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Post Info TOPIC: Dublin today has reflections of Georgian London


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Date: Sep 5 9:08 PM, 2017
Dublin today has reflections of Georgian London

Having recently spent a week in Dublin, it made me realise how much of the city still retains an eighteenth century look and how comparisons could be made there with the Poldarks' London. 

Rather than the provincial tone of Bath, Dublin has long, extremely wide streets completely filled with Georgian city mansions, original door surrounds intact and individually different. So much of this has been swept away in London. Many houses north of the river Liffey, east of O'Connell Street and in streets close to Trinity college have hardly changed superficially since 1750. Georgian architecture still predominates in large areas of the city.

During my visit I went to the 'Irish Writers' museum, housed in one of the mansions, which had small displays of contemporary editions of works by Jonathan Swift, Oliver Goldsmith and Richard Sheridan (as well as many others.)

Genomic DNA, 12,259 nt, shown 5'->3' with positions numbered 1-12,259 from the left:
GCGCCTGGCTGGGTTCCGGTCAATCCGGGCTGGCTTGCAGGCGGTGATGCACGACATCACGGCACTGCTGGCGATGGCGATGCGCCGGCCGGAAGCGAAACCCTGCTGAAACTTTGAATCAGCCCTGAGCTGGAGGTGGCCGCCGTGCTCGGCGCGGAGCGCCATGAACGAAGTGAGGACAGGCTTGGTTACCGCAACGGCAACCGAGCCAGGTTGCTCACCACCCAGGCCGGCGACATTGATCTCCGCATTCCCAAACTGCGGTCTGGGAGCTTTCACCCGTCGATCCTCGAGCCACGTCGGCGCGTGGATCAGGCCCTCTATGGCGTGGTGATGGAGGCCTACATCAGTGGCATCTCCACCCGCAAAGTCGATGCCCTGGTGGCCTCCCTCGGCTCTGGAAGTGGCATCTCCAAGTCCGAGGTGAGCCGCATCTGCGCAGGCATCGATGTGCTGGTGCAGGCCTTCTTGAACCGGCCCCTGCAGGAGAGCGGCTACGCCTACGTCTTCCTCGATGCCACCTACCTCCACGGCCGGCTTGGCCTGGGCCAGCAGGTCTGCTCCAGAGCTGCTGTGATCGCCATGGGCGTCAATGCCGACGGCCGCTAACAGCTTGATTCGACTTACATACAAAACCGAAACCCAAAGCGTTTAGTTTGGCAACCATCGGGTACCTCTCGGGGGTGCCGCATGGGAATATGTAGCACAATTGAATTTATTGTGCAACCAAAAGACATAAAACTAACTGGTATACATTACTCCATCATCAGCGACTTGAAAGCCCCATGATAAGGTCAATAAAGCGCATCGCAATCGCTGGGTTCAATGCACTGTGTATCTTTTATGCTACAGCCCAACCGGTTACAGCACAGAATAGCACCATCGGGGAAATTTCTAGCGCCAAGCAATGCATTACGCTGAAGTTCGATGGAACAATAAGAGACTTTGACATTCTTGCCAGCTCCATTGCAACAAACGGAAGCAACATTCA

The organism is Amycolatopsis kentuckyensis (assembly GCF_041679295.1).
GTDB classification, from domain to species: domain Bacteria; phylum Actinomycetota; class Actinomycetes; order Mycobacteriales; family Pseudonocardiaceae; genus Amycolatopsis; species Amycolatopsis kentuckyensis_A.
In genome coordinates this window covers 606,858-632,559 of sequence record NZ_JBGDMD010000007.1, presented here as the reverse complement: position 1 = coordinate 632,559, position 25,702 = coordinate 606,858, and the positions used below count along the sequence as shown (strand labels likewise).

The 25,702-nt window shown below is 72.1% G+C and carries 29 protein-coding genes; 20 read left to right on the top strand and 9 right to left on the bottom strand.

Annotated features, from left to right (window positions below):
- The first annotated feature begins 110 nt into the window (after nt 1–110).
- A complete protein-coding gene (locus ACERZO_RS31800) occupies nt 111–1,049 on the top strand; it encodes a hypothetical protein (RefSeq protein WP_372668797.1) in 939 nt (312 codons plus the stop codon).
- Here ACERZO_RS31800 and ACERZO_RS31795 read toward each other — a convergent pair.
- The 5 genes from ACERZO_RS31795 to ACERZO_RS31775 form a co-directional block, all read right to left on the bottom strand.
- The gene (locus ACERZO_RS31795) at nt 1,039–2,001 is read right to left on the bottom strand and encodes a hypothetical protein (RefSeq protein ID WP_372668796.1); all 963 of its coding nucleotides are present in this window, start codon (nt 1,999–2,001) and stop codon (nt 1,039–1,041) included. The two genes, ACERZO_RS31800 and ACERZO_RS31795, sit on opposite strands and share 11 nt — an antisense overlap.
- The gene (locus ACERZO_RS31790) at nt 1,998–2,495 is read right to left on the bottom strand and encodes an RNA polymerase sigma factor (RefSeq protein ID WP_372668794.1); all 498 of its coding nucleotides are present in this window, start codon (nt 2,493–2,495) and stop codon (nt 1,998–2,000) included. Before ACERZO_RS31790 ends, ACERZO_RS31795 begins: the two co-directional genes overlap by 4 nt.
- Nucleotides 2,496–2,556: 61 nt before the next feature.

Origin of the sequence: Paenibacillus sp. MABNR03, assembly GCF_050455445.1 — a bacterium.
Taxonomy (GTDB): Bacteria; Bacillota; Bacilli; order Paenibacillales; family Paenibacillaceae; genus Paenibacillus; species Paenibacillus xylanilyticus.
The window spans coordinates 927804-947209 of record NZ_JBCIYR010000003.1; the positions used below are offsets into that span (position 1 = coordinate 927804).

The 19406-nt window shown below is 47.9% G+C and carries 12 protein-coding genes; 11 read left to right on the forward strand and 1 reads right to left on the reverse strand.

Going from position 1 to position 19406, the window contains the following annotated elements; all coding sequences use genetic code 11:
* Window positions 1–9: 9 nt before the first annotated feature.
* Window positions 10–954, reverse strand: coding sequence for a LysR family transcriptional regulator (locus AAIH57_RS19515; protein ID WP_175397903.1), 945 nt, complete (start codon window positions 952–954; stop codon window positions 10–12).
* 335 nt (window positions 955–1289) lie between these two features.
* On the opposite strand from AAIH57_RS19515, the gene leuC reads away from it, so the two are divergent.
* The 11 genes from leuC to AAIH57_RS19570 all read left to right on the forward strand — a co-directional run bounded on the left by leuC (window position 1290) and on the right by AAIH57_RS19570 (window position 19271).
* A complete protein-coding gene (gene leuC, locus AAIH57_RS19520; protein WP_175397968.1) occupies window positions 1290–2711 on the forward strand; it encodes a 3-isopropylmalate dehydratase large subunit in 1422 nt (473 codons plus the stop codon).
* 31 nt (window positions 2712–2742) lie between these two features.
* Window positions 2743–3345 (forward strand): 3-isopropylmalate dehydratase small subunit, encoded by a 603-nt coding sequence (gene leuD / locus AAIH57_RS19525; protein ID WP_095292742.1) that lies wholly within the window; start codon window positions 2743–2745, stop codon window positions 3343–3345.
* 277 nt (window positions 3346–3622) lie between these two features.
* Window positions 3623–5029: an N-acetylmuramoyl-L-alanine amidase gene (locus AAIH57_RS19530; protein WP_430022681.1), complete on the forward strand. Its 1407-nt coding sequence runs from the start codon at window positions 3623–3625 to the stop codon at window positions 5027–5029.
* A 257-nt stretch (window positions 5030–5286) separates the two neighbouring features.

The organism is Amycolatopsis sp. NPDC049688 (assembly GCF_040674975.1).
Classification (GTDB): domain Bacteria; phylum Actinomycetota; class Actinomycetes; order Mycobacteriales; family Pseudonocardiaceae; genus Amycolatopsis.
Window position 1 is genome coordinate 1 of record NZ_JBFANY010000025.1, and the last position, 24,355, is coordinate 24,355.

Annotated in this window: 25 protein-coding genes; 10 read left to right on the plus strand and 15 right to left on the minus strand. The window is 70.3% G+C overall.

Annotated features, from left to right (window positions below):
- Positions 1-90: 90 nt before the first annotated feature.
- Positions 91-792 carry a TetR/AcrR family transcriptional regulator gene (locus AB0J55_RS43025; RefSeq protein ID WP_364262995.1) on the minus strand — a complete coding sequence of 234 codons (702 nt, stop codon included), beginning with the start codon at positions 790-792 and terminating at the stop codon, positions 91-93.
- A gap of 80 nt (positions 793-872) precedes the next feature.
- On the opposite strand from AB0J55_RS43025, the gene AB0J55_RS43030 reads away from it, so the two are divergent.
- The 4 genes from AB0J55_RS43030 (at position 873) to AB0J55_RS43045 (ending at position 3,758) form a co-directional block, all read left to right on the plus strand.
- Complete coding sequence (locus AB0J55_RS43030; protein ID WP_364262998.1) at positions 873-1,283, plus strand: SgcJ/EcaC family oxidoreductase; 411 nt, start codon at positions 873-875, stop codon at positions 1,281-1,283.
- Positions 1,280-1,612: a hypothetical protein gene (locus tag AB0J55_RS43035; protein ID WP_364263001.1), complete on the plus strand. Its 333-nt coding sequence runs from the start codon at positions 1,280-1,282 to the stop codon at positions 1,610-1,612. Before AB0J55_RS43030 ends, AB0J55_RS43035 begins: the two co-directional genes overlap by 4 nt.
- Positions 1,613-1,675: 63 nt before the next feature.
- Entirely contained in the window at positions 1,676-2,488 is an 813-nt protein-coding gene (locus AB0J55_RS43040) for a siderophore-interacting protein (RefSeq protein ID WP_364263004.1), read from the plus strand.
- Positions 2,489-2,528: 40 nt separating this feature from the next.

I was lucky enough to see a Sheridan play (The Rivals) at the Smock Alley theatre which originally opened in 1662. This theatre was managed by Sheridan's father Thomas (godson of Jonathan Swift) in the 1750s.

Ross demonstrates his knowledge of Swift's work (and political sentiments) in 'Demelza' and I wondered if he advised Demelza to use her new found reading skills to study Swift after the ball in Truro. After all, she found it hard to resist an aristocrat, didn't she?

The many references to theatre visits in the later books makes me think that the Poldarks would have watched a performance or two by an Irish playwright and Bella might have acted in quite a few of them. It is also quite likely that Ross supped many a pint of Guinness (porter) whilst in London as the drink was first exported there in 1769. 

 My short trip to Dublin has brought the Poldarks' Georgian world, particularly London, a little closer.


-- Edited by Moorland Rambler on Tuesday 5th of September 2017 09:52:32 PM

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